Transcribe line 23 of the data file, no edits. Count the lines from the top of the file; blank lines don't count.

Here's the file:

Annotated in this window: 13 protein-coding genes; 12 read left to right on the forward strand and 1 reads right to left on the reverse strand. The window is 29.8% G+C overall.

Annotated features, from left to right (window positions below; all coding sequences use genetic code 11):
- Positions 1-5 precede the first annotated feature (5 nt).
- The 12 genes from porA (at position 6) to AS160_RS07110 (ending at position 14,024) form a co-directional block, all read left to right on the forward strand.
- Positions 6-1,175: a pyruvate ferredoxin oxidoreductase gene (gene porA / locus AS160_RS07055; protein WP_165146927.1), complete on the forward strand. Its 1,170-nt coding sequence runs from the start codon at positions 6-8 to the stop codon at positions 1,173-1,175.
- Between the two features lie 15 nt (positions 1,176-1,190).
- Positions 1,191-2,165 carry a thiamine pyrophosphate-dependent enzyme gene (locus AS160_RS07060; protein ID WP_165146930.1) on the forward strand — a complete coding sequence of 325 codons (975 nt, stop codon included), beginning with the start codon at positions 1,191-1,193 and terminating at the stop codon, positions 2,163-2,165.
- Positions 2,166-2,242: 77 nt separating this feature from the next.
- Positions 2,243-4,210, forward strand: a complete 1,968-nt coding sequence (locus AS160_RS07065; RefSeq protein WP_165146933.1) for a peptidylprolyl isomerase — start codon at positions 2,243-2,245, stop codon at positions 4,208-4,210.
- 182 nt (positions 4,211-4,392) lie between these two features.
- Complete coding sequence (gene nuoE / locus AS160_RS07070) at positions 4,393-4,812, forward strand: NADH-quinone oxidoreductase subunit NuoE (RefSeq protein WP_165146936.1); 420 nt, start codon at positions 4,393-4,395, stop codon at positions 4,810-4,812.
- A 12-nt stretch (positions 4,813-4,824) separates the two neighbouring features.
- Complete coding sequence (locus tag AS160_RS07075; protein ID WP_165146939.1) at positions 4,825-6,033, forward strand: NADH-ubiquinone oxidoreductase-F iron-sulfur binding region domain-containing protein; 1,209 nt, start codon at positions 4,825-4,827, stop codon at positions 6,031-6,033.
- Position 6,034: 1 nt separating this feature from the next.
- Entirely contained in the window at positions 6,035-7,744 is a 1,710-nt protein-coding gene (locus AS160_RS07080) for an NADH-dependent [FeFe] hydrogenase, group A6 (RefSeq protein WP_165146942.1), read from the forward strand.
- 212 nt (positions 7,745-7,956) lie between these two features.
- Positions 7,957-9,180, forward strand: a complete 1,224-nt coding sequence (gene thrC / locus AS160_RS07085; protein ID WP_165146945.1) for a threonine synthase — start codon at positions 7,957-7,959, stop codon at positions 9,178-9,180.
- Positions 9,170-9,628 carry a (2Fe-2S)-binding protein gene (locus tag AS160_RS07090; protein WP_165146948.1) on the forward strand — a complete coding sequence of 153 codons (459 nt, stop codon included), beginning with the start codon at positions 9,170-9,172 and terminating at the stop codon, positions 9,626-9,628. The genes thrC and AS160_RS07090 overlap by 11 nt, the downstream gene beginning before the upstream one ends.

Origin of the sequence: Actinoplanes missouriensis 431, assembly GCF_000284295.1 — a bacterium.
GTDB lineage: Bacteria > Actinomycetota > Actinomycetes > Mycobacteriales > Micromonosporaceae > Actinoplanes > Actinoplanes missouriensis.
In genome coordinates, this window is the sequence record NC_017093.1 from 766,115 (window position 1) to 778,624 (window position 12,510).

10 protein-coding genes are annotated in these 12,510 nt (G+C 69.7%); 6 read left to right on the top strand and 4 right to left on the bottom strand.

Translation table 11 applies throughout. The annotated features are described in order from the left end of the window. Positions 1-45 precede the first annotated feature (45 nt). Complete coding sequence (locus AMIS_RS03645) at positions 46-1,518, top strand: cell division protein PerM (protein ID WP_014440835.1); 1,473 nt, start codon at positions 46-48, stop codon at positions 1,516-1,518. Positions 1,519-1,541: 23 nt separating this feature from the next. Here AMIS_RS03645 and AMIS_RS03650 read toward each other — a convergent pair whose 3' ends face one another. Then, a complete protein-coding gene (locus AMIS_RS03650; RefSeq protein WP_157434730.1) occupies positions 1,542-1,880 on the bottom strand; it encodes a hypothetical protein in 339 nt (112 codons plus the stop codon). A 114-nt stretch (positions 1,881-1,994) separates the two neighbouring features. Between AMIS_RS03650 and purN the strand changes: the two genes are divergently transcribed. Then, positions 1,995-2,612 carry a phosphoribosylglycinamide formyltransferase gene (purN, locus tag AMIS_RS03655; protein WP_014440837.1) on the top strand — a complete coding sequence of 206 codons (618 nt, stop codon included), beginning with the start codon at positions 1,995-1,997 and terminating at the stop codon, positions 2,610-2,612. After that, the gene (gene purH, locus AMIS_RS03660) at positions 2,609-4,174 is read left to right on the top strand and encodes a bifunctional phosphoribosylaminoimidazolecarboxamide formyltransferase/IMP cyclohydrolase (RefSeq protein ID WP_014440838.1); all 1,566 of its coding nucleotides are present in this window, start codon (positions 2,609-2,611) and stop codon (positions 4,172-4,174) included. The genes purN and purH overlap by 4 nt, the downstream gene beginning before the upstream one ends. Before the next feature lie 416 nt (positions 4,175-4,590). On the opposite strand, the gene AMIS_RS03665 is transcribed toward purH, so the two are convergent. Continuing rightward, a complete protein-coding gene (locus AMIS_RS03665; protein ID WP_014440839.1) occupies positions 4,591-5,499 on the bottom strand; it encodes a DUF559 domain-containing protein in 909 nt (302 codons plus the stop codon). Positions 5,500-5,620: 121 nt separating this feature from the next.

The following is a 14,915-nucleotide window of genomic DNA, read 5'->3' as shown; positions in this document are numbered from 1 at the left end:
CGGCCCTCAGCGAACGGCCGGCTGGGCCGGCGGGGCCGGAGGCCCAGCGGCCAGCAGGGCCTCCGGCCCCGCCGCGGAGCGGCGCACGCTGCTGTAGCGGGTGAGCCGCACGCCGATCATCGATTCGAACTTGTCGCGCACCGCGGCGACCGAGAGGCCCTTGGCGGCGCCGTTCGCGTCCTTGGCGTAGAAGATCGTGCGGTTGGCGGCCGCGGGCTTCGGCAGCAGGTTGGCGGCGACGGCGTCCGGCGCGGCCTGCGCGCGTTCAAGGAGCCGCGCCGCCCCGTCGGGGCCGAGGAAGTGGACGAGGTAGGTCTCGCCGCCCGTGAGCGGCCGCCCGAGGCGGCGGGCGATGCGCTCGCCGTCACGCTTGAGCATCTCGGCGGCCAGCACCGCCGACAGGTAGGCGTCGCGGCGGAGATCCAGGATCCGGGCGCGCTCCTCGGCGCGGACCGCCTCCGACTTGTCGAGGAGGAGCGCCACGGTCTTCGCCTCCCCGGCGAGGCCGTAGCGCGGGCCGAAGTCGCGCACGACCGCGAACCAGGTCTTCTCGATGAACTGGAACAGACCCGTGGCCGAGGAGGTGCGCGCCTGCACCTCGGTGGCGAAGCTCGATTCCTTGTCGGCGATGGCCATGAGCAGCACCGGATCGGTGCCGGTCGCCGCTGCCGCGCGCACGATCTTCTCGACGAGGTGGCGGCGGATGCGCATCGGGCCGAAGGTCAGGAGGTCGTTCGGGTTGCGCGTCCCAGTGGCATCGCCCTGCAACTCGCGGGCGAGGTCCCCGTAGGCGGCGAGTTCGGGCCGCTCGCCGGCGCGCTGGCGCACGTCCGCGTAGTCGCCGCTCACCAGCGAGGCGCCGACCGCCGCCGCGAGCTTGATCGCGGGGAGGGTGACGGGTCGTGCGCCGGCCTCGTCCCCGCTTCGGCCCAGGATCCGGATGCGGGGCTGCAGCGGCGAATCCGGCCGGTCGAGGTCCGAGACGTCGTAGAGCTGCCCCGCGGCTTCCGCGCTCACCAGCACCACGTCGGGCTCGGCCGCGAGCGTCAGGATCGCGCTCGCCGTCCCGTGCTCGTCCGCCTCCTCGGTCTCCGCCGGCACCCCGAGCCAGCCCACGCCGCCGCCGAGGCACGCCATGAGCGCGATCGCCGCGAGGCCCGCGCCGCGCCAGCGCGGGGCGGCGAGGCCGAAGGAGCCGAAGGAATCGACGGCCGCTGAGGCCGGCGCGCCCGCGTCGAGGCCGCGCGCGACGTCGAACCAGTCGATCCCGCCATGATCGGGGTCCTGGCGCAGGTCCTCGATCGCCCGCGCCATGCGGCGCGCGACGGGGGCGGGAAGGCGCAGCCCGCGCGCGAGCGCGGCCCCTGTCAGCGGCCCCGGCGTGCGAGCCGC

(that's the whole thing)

Translation table 11 applies throughout. The annotated features are described in order from the left end of the window. Positions 1-45 precede the first annotated feature (45 nt). Complete coding sequence (locus AMIS_RS03645) at positions 46-1,518, top strand: cell division protein PerM (protein ID WP_014440835.1); 1,473 nt, start codon at positions 46-48, stop codon at positions 1,516-1,518. Positions 1,519-1,541: 23 nt separating this feature from the next. Here AMIS_RS03645 and AMIS_RS03650 read toward each other — a convergent pair whose 3' ends face one another. Then, a complete protein-coding gene (locus AMIS_RS03650; RefSeq protein WP_157434730.1) occupies positions 1,542-1,880 on the bottom strand; it encodes a hypothetical protein in 339 nt (112 codons plus the stop codon). A 114-nt stretch (positions 1,881-1,994) separates the two neighbouring features. Between AMIS_RS03650 and purN the strand changes: the two genes are divergently transcribed. Then, positions 1,995-2,612 carry a phosphoribosylglycinamide formyltransferase gene (purN, locus tag AMIS_RS03655; protein WP_014440837.1) on the top strand — a complete coding sequence of 206 codons (618 nt, stop codon included), beginning with the start codon at positions 1,995-1,997 and terminating at the stop codon, positions 2,610-2,612. After that, the gene (gene purH, locus AMIS_RS03660) at positions 2,609-4,174 is read left to right on the top strand and encodes a bifunctional phosphoribosylaminoimidazolecarboxamide formyltransferase/IMP cyclohydrolase (RefSeq protein ID WP_014440838.1); all 1,566 of its coding nucleotides are present in this window, start codon (positions 2,609-2,611) and stop codon (positions 4,172-4,174) included. The genes purN and purH overlap by 4 nt, the downstream gene beginning before the upstream one ends. Before the next feature lie 416 nt (positions 4,175-4,590). On the opposite strand, the gene AMIS_RS03665 is transcribed toward purH, so the two are convergent. Continuing rightward, a complete protein-coding gene (locus AMIS_RS03665; protein ID WP_014440839.1) occupies positions 4,591-5,499 on the bottom strand; it encodes a DUF559 domain-containing protein in 909 nt (302 codons plus the stop codon). Positions 5,500-5,620: 121 nt separating this feature from the next.